People will almost pay you to take away their used Kodak Carousel projectors at this point. AV departments are throwing them away. (Power corrupts. Powerpoint corrupts absolutely.) Try walking off with someone's Pradolux/Pradovit and you'll find out about perceived value.

    Standard equipment Kodak Carousels aren't 'bad' per se, but Pradolux/Pradovits with a Leitz lens project a clearly superior image.

    There are two kinds of slide projector lenses, flat field and curved field. Flat field are for glass mounted slides. Curved field lenses are for glassless cardboard or plastic mount slides. Both Kodak and Leitz curved field lenses have a "CF" designation on the front bezel of the lens.

    My son has a Kodak Carousel and Kodak 102mm CF lens that I found at a garage sale for $5.00. He always asks to use my Pradolux and 90mm Colorplan CF.

    Lee
     
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  15. jeroldharter

    jeroldharter Member

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    Hard to argue with the name Leica. But I always wanted a Zeiss slide projector. They were available in Europe but not here. I never did get one but when I used to research those things Zeiss always got great reviews.

    Of course, Kodak Ektagraphic projectors are just fine and readily available relative to either Zeiss or Leica. The projectors that accept interchangeable lenses are best and a fixed focal length lens will be brighter than a zoom lens.
     
  16. DanielStone

    DanielStone Member

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    love that clip :smile:. don't watch the show by any means, but the last line "good luck at your next meeting" made me smile, cause you know they put something in deep with those EK guys. great writing for that show I have to be honest.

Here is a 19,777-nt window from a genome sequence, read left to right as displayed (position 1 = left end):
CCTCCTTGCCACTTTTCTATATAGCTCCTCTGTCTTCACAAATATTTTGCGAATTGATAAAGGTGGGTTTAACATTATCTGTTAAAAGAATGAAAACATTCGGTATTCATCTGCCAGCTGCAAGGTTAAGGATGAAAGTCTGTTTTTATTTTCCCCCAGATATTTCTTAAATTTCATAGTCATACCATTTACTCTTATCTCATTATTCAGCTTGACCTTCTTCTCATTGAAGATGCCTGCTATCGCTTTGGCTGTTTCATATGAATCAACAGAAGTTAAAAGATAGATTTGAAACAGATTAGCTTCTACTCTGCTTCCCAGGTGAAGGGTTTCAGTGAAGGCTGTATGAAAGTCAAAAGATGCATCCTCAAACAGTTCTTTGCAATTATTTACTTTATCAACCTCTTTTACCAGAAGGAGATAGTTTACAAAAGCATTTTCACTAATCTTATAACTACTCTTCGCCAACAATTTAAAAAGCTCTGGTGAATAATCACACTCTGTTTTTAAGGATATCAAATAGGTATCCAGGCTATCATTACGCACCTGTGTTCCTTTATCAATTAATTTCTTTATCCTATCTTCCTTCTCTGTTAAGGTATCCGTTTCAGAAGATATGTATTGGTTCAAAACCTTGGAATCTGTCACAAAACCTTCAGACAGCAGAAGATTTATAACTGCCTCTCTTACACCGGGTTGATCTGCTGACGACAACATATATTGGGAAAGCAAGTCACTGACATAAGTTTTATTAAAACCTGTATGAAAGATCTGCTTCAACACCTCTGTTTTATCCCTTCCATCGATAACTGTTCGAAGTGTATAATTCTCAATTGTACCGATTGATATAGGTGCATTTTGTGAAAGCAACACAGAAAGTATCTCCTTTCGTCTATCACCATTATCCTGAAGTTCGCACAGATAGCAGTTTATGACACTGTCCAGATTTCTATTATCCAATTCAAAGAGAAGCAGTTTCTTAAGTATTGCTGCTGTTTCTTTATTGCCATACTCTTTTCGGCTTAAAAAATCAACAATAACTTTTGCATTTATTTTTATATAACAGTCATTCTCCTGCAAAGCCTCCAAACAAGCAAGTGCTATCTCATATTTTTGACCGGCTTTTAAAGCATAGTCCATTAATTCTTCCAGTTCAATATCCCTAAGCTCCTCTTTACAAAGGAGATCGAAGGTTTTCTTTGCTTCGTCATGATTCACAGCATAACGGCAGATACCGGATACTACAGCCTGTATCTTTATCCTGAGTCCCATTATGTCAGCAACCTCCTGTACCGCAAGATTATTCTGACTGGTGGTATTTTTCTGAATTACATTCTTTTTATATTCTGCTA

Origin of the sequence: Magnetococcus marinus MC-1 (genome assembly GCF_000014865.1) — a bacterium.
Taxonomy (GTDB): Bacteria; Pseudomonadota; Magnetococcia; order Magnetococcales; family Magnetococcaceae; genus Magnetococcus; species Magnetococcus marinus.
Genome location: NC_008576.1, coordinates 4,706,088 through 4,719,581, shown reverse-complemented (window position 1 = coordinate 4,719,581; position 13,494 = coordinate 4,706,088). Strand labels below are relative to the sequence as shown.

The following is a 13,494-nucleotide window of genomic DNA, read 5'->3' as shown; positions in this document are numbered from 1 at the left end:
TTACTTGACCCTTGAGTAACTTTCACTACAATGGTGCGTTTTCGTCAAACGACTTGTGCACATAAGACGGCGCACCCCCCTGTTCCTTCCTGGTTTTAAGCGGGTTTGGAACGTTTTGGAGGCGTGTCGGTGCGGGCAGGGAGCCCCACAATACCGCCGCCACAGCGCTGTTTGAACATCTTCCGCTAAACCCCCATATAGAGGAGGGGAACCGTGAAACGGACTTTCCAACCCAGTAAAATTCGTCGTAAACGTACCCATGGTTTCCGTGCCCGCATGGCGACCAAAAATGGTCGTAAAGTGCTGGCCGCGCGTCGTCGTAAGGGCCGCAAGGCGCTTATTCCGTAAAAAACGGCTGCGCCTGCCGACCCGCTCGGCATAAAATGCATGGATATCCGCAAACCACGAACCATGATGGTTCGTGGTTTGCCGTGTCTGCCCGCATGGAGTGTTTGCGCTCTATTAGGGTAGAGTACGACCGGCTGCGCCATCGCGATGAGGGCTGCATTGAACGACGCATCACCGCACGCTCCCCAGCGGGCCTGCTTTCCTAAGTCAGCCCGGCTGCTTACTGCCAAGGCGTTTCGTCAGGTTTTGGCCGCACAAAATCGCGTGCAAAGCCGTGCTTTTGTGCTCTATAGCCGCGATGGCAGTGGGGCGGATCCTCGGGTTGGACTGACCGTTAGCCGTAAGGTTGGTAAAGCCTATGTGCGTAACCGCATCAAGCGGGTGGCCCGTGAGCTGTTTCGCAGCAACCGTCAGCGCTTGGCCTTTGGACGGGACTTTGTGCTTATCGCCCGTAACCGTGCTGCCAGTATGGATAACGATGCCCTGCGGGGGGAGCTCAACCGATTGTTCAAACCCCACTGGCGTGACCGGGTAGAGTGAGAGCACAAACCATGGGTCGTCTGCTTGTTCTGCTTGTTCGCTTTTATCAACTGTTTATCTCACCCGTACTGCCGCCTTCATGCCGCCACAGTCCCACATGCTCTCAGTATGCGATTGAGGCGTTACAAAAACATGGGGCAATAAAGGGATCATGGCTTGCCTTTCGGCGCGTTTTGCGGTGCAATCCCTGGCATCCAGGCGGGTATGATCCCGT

-Dan
     
  17. benjiboy

    benjiboy Subscriber

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    One point to bear in mind about the Kodak Carousel projectors if you want to store your slides in the magazines, is that the circular magazines are expensive compared with the standard straight German ones that Leitz and the majority of projectors use that are just about universal, easier to obtain, and you can buy carrying boxes with handles on that hold ten 50 slide straight magazines that are easy to transport 500 slides to show you're friends and neighbours and bore them to tears.
     
    Last edited by a moderator: Nov 14, 2009
  18. Lee L

    Lee L Member

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    There is a constant supply of Carousel trays on craigslist in my area in the US$0.50 to $2.00 price range. I got all I could store free from a local junior college when they transferred their instructional slides to digital. My biggest problems with the Carousel trays is the storage space inefficiency. The Leitz Pradolux RT300 being mentioned in this thread takes the 80 capacity Carousel trays and Kodak Stack Loader, but not the 120 capacity Carousel trays. In the US, where the OP lives, Carousel trays are far more readily available either new or used than Leica or other brand straight trays. The Pradolux RT300 was produced by European Singer for Leica so that they would have a projector compatible with the 99% market share that the Carousel trays occupied.

    The Kodak Stack Loader is a space efficient way way to go, with the drawbacks of a lack of reverse and no index to show which slide number you're on. I've been using one on an RT300 for 30+ years.

    Lee
     
    Last edited by a moderator: Nov 14, 2009
  19. Jeff Kubach

    Jeff Kubach Member